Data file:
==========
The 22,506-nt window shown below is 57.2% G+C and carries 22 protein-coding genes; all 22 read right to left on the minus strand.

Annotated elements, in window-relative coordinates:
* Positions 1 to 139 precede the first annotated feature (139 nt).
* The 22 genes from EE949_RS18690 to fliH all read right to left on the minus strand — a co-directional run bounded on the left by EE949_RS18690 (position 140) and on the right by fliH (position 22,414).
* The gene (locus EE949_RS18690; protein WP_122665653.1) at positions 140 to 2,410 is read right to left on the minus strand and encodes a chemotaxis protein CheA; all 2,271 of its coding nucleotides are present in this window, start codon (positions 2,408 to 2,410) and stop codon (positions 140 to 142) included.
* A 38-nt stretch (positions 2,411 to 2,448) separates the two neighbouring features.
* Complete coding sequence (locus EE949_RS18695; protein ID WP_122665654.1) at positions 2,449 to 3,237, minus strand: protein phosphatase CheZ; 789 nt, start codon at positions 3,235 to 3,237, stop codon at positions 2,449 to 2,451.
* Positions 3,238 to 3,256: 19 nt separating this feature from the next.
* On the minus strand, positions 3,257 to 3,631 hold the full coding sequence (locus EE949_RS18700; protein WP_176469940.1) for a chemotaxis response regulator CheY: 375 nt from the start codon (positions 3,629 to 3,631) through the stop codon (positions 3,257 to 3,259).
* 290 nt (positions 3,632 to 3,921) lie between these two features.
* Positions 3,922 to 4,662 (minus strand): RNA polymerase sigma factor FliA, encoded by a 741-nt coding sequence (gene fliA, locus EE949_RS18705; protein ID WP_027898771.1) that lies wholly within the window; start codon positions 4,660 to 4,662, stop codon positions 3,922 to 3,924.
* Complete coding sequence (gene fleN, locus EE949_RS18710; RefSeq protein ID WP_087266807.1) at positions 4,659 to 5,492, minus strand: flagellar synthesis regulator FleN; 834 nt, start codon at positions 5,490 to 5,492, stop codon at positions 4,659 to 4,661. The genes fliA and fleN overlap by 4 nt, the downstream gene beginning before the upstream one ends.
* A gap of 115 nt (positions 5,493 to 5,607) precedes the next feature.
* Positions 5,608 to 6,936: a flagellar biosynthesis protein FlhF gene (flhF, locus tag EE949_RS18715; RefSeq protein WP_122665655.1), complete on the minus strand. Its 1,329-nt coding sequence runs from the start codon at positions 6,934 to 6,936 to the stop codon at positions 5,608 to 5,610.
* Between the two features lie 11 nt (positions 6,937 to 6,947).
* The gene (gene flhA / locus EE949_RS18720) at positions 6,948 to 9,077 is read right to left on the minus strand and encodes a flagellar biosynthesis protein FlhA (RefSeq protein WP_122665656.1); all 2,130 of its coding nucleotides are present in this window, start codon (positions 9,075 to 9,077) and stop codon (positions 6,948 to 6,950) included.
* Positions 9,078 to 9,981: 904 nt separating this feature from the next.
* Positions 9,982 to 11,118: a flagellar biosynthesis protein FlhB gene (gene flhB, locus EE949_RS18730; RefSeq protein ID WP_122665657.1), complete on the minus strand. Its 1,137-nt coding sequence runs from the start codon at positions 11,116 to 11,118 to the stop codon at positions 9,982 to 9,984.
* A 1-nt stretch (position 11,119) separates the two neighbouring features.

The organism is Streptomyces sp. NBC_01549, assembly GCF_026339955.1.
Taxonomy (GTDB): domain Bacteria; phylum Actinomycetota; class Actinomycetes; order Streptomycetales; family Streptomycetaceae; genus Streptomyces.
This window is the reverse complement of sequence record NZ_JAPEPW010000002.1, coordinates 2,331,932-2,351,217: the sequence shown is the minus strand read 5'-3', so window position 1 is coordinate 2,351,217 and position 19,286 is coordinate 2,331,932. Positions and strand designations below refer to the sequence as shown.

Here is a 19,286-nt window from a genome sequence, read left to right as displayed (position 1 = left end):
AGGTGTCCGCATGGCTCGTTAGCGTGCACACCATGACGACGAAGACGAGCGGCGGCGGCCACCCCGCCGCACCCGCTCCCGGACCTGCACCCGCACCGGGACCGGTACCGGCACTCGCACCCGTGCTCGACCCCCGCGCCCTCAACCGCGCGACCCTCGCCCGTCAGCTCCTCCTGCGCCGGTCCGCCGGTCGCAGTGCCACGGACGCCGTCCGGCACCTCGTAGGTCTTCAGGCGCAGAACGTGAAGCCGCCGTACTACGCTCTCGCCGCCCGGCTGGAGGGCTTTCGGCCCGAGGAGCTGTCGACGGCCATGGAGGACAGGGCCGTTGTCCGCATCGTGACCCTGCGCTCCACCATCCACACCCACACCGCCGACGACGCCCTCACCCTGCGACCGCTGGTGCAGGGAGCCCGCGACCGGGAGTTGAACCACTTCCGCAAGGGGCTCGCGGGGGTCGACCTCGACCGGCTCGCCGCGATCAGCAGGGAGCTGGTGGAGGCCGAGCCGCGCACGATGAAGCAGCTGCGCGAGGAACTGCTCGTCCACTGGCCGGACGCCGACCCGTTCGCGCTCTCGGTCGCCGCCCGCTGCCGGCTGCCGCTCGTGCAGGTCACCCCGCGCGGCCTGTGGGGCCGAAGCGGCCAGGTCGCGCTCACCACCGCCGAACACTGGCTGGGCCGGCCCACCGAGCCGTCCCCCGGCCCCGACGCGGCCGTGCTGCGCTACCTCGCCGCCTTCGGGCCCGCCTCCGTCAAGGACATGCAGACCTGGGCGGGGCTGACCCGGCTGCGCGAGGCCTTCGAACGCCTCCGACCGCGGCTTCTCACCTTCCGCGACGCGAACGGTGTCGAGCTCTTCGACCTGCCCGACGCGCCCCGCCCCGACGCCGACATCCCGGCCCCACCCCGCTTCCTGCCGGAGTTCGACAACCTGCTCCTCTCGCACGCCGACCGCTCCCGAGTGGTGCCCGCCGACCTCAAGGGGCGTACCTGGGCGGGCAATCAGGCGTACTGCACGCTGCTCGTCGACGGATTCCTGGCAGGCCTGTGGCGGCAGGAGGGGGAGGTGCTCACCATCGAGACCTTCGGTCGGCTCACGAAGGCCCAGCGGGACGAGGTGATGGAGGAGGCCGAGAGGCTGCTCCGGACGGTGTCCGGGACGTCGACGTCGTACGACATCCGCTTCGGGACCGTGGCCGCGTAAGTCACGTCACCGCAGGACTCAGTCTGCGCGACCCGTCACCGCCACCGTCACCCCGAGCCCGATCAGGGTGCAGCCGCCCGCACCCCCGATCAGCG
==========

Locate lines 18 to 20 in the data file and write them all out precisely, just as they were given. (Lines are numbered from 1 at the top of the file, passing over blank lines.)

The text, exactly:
* Positions 9,982 to 11,118: a flagellar biosynthesis protein FlhB gene (gene flhB, locus EE949_RS18730; RefSeq protein ID WP_122665657.1), complete on the minus strand. Its 1,137-nt coding sequence runs from the start codon at positions 11,116 to 11,118 to the stop codon at positions 9,982 to 9,984.
* A 1-nt stretch (position 11,119) separates the two neighbouring features.

The organism is Streptomyces sp. NBC_01549, assembly GCF_026339955.1.